Pushing the debate about the size of the police force further into the Los Angeles mayoral campaign, Councilman Antonio Villaraigosa went to police headquarters Wednesday to call for another countywide vote on a tax to pay for more officers and sheriff's deputies.
Just miles away, an emboldened Mayor James K. Hahn stepped up his criticism of the City Council for resisting his calls to instead put a tax measure to a citywide vote in May -- when the runoff of the election for mayor will be held.
Also on Wednesday, a third candidate in the race, former Assembly Speaker Bob Hertzberg, pushed a plan to carve the Los Angeles Unified School District into smaller districts. The proposal would "empower parents, teachers and principals," Hertzberg campaign officials said in a statement.
Similar proposals over the last two decades have failed. Most recently, a plan that would have created an independent district in the San Fernando Valley was rejected by the state Board of Education in 2001. Hertzberg's plan was opposed Wednesday by the teachers union and Los Angeles school Supt. Roy Romer.
But Hertzberg's proposal could tap into continuing discontent over city schools, particularly among voters in the Valley, which is his political base.
Still, for now, police -- and who has the best plan for getting more of them -- seem to be dominating the debate in the mayoral campaign.
Compared to other cities nationally, Los Angeles -- with around 9,100 sworn officers in its Police Department -- is among the most thinly policed relative to its population.
Villaraigosa's public safety plan comes a week after another candidate, state Sen. Richard Alarcon (D-Sun Valley), unveiled his own proposal to tap the airport, port and Department of Water and Power for funds to increase the size of the Los Angeles Police Department.
Last month, voters countywide narrowly turned down Measure A, a proposal to raise the sales tax from 8.25% to 8.75% to pay for additional officers and deputies.
Hahn argues that a similar tax measure should be put on the citywide ballot in the spring, and Wednesday he pointed to support from a political ally, Rick Caruso, a city police commissioner and shopping center developer.
"I think the council members, who aren't business people, ought to listen to a real businessman who says bringing down crime will be good for business," Hahn said.
Caruso said Tuesday that he would personally fund an effort to gather the necessary signatures to put a half-cent sales tax hike before Los Angeles voters. But on Wednesday, Caruso said he didn't mean to suggest the measure could be voted on in May. As an individual, he would have only until Dec. 8 to get the 85,410 signatures necessary to put a measure on the May ballot.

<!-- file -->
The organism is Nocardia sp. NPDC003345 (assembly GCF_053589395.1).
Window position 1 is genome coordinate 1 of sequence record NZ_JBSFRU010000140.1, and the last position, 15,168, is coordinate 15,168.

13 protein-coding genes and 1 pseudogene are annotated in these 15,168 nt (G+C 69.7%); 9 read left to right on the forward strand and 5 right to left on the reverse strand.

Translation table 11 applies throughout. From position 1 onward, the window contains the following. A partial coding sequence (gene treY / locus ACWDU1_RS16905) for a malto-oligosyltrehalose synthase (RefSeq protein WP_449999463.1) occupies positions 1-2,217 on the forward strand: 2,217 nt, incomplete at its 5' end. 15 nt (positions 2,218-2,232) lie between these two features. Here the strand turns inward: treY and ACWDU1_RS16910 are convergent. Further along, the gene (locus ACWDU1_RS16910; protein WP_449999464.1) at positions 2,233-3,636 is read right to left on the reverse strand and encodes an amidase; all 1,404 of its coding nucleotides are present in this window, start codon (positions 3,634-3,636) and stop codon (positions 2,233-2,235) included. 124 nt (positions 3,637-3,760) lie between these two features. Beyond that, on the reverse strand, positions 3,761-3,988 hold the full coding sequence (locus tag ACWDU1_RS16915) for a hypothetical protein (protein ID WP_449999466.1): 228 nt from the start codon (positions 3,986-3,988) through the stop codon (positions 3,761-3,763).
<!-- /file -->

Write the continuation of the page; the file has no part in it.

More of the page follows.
Hahn, whose former communications director now works for Caruso, has said a sales tax hike would allow Los Angeles to hire some 1,600 police officers.
For more than three years, Hahn did not propose a major new revenue source to expand the force, which Chief William J. Bratton has said needs 3,000 more officers.
But in recent weeks, Hahn has taken every opportunity to plug a sales tax hike, though he has yet to release any specific plan for how the revenue should be spent. On Wednesday, he brushed aside Villaraigosa's proposal for a 2006 countywide measure and again urged quick action.
"If we tie our fortunes to the county of Los Angeles, it might not pass again. But in my mind, there's no doubt we could pass it if it's only in the city of Los Angeles," said Hahn, standing outside a new Home Depot in the Rampart neighborhood, where violent crime has fallen dramatically in recent years.
"Let the voters decide. What is wrong with giving the voters a chance to vote on this?"
Another fight over how to fund the Police Department, however, does carry risk for the mayor: the danger of further alienating other city leaders, who in the past have rejected the mayor's efforts to push them into providing more money for the force.
Hahn did not consult other city leaders before pressing the City Council last month to put a city sales tax measure on the March mayoral ballot.
The council overwhelmingly rejected Hahn's proposal last month.
Many council members and others, including a leading local economist as well as business leaders, cautioned that a sales tax hike limited to the city of Los Angeles could push shoppers to head for malls and other stores in neighboring communities.
Villaraigosa said Wednesday that another countywide plan would avoid that problem, even if putting the tax on the county ballot would mean waiting a year. Raising the sales tax countywide would better guarantee lower crime rates while avoiding damage to businesses in the city, he said.
"This is more than a solution for Los Angeles.... It is a countywide plan," Villaraigosa said. "We recognize that crime does not stop at the county line."
The Eastside councilman, who put more than $500,000 from one of his campaign accounts into the Measure A effort, also said that a countywide solution would ensure that the courts and jails could handle more defendants and prisoners and that anti-crime programs would be adequately funded.
Villaraigosa's plan would set aside 15% of revenues for prevention of youth crime.
In addition to a 2006 tax measure, Villaraigosa is also proposing to hire 300 police officers with money L.A. anticipates getting back from the state, as well as with savings he proposes to generate by eliminating waste and fraud. He did not say where the savings could be found.
"There are a lot of people talking about proposals," said Villaraigosa, accompanied by Councilman Jack Weiss. "We developed a comprehensive plan."
Times staff writers Jean Merl and Cara DiMassa contributed to this report.